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Made for hot coals and summer days

The Bavarian-born wheat beer called hefeweizen is foamy, fruity and just right with char and spice.

May 21, 2003|James Ricci | Times Staff Writer

ON a hot summer afternoon of baseball or a warm evening of barbecuing, just about any beer can start to look pretty good. One species, however, suits those overheated moments perfectly, though it's still relatively little known in this country.

Wheat beers -- foamy, cloudy and so delicate, with their hints of spice and fruit, that they're sometimes referred to as breakfast beers -- may be the ultimate thirst-quenching accompaniment to a wide range of summery foods, especially anything spicy or grilled.

The brew is called hefeweizen (in German, hefe means yeast and weizen means wheat). In recent years, it has gained new popularity in America, primarily because it offers the visual cachet of a craft brew (and some actual flavor), without overly challenging the palates of Coors Light and Bud drinkers. Any decent Southern California tavern is likely to have at least one hefeweizen on tap. (Ask for "HAY-feh-vye-tsen," to be rigorously Teutonic about it, although "HEFF-a-wisen" usually brings the desired result locally.)

The term loosely refers to any beer brewed from wheat and barley -- a typical formula is 50% of each rather than from barley alone. Wheat imparts a bready delicateness and a dry, citrusy quality to a brew.

Hefeweizen has its roots in Bavaria, where special strains of yeast produce a spritzy brew with characteristic aromas and flavors of cloves and bananas. The beers are nearly free of hops and thus have little or no bitterness. Partial fermentation in the bottle imparts a signature cloudiness from suspended yeast particles and wheat proteins. Wheat beers from that region are the hefeweizens still most prized by connoisseurs.

In Belgium, a different sort of wheat beer, known as wit bier ("white beer") evolved. It parts ways with the Bavarian product in that it typically is brewed with bitter orange peel and ground coriander seeds, which add a pronounced fruity tang and an earthy spiciness. The Belgian style, which is imitated by some American craft brewers, generally is not called hefeweizen.

In the United States, a third style was given birth in 1986 by Widmer Brothers Brewing Co. of Portland, Ore. Widmer's Hefeweizen is densely cloudy, light and crisp, less carbonated and considerably more bitter and ale-like than the Bavarian beers. Because it doesn't employ the traditional Bavarian yeasts, Widmer's is devoid of the clove-and-banana aspects that define the German product.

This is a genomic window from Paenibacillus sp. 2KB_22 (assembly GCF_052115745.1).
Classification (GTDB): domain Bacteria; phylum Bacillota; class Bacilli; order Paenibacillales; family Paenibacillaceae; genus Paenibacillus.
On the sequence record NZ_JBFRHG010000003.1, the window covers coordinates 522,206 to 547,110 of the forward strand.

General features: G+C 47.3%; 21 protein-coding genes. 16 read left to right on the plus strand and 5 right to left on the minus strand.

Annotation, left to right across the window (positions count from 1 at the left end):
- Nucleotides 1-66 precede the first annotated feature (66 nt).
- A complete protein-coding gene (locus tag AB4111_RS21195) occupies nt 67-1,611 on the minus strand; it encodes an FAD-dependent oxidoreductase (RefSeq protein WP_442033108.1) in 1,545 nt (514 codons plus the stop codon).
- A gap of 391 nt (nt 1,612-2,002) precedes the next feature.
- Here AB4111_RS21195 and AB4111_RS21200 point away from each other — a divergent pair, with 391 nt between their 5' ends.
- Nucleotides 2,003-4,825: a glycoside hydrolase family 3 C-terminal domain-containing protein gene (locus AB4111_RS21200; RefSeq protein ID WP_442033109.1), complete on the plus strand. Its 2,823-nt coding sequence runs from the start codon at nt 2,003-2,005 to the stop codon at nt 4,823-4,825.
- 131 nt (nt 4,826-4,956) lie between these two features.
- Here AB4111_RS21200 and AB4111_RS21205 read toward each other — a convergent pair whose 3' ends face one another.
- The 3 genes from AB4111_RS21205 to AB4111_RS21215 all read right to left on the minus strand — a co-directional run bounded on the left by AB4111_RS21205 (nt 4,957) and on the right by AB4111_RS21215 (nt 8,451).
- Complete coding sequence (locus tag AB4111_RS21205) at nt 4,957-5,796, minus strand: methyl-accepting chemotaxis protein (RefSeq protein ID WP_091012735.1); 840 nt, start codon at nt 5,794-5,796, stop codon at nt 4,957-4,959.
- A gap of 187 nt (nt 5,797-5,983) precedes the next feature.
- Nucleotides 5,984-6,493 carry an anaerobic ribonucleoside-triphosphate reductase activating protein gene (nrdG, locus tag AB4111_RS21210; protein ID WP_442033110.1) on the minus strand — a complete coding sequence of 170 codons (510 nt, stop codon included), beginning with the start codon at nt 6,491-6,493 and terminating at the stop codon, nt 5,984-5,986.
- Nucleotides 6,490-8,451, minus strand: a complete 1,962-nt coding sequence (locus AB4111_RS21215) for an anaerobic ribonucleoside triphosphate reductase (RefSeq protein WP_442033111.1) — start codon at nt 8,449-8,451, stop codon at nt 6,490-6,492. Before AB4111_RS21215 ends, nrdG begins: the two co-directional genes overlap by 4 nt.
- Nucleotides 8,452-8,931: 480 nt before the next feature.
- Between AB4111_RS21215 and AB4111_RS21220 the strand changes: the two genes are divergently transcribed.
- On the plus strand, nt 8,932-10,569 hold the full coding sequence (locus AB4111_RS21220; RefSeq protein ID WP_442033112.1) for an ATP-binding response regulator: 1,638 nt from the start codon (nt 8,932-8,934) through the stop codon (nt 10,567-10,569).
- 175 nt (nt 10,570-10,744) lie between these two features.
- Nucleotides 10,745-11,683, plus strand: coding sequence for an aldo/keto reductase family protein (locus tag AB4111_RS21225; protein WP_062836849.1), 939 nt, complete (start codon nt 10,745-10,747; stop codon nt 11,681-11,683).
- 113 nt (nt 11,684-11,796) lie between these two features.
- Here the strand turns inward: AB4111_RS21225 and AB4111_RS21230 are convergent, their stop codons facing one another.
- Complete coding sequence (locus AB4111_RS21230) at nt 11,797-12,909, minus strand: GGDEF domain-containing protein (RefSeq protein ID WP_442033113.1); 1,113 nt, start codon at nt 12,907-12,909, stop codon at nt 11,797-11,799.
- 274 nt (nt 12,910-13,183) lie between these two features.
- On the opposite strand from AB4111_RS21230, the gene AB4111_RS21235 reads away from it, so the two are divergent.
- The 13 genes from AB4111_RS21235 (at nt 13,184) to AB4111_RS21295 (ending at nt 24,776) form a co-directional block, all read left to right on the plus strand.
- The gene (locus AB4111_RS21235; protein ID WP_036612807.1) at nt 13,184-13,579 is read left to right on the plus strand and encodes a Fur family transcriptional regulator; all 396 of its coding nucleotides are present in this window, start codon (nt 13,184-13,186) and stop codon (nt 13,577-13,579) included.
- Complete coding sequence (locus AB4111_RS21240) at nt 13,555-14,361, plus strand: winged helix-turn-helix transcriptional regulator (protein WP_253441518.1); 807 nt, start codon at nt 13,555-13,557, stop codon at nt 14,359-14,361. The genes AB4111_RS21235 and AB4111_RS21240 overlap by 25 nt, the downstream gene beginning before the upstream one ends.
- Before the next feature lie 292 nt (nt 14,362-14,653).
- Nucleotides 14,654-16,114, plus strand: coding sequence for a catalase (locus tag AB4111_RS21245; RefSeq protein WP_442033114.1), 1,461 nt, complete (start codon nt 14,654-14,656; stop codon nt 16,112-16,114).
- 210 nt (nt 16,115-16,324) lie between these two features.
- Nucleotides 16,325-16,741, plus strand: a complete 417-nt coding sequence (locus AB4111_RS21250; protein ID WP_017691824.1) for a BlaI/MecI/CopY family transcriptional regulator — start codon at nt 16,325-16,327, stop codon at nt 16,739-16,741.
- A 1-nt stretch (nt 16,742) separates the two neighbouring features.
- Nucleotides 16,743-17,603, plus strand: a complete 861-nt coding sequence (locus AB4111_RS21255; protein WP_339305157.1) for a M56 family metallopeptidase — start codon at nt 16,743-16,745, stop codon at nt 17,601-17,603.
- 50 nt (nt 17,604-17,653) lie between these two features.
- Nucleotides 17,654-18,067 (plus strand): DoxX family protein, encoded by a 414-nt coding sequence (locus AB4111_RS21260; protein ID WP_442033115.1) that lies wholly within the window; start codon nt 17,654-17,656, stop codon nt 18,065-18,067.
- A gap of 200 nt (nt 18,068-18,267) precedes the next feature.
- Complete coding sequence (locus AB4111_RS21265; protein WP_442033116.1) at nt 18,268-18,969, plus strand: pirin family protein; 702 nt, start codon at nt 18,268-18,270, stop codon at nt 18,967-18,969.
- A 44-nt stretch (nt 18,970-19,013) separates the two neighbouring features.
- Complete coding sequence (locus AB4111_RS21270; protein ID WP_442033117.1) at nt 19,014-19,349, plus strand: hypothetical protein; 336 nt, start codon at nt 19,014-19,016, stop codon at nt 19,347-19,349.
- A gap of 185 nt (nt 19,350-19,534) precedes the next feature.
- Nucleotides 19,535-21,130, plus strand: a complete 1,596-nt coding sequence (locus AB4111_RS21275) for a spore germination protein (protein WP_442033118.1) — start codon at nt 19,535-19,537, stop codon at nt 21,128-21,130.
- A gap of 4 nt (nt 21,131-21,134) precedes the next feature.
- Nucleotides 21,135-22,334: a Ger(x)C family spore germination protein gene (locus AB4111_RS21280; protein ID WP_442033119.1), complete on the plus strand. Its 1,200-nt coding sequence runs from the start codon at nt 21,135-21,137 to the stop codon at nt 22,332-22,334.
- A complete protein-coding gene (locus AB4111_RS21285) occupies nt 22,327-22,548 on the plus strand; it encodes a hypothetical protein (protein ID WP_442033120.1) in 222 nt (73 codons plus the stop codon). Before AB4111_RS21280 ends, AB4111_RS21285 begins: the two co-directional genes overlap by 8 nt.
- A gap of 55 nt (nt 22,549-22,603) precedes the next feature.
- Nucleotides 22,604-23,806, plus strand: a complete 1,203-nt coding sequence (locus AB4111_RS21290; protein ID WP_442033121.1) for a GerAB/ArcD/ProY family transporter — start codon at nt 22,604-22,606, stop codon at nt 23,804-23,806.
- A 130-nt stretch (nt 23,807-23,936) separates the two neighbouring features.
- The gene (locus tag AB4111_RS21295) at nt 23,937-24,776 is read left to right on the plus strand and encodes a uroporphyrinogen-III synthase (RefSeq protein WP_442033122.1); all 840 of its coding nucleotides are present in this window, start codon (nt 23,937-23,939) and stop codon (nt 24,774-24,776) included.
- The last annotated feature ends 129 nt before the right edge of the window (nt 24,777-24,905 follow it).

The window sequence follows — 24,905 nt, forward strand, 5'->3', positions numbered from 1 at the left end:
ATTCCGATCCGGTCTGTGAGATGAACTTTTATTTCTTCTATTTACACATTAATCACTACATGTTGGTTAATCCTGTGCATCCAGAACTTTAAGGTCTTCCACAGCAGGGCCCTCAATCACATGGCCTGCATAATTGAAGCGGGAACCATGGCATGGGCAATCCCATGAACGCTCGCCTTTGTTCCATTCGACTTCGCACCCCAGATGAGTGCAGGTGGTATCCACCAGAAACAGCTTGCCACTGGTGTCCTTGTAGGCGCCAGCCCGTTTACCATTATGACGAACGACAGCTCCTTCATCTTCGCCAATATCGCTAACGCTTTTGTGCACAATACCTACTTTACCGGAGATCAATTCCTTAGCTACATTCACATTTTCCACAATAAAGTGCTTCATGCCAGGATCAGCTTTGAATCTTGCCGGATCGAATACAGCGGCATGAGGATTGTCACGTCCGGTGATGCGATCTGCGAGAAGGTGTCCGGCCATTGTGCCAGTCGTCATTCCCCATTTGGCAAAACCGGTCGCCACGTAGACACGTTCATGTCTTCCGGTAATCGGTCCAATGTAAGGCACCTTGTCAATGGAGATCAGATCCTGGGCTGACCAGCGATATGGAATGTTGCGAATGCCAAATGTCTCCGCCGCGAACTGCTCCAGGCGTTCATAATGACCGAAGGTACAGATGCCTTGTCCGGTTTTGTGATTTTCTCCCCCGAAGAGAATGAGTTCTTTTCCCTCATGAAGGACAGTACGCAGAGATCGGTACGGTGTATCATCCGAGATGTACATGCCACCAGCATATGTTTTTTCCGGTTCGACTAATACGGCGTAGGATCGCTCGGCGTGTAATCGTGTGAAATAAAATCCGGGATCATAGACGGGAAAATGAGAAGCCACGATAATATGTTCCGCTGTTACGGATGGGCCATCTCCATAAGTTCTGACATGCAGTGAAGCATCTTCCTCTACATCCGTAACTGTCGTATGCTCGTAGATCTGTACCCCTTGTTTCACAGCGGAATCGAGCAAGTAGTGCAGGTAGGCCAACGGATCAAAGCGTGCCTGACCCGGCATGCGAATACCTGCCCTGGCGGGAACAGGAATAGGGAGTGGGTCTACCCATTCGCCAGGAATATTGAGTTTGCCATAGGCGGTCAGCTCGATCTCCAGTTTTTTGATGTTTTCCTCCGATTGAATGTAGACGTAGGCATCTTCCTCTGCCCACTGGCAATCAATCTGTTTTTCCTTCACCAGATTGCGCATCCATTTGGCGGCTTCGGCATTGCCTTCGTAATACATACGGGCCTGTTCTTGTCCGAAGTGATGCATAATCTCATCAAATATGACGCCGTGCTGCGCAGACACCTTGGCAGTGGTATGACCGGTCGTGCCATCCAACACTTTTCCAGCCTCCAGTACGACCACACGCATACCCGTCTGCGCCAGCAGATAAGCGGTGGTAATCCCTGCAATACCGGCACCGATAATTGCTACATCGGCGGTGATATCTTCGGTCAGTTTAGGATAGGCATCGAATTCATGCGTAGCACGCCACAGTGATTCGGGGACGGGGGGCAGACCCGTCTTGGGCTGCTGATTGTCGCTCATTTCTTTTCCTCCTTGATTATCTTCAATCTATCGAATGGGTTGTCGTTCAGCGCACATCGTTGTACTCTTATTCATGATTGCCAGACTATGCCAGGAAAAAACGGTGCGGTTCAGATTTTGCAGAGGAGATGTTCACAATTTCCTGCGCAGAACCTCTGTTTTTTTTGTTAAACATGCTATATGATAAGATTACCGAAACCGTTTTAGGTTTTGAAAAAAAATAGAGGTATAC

Widmer Brothers was a reluctant parent of its hefe. The brewery initially produced two beers, one of which was a clear, filtered wheat ale. When a Portland pub owner asked for a third Widmer's beer for its taps, the brewery uneasily offered wheat beer that had not yet been filtered.

"Our yeast likes to stay in suspension, and we were a little wary," says brewery co-founder Kurt Widmer. "People drink a lot with their eyes, and we were afraid people would say, 'Oh, my God, what is this? Your beer is really cloudy.' We didn't want to be mistaken for home brewers or something. We thought of even not putting our name on it."

A modern wave

Today, Widmer Brothers Hefeweizen, at 1.5 million cases a year, is the largest-selling wheat beer in the United States. Some American producers, however, cleave to the classic Bavarian style (a good example, available in bottles, is Portland Brewing Co.'s Uncle Otto's Weiss Beer). Those brewers, however, must swim against the current unleashed by Widmer's.

"It's a little frustrating," says Mark Jilg, proprietor of Pasadena's Craftsman Brewing Co. and maker of an award-winning, Bavarian-style hefe that's available only on draft. "People drink an American-style wheat ale and they've been told it's hefeweizen, and it's clearly not. If you look for the clovey and banana-y aspect, it's completely missing."

Regardless of its source, hefeweizen ideally carries a super charge of carbonation, like Champagne. It should be poured into a tall glass to produce a great, pillowy head that explodes the beer's aromas and flavors. Drinking it straight from the bottle is, as with any worthwhile beer, a terrible idea.

There's another reason for giving hefeweizen a good pour. The yeast, which is crucial to its taste, tends to accumulate in the bottom of the bottle and will be lost to all but the most intrepid bottle-sippers.

"When you pour a hefe, pour about three-quarters of the bottle in a tilted glass, then swirl or shake up that yeast in the bottom, and dump it in the glass," says beer expert and author Stephen Beaumont. "It adds to the flavor and it's also good for you. Yeast is very rich in vitamins." A diligent establishment that offers hefeweizen on draft will agitate a keg before tapping it to evenly distribute the yeast through the beer.

Then there is the whole matter of lemon.

For some reason, in most American establishments hefeweizen has come to be served with a wedge of lemon, possibly because it gives the beer a unique look. Corona, after all, is served with lime. Connoisseurs, however, avoid lemon.

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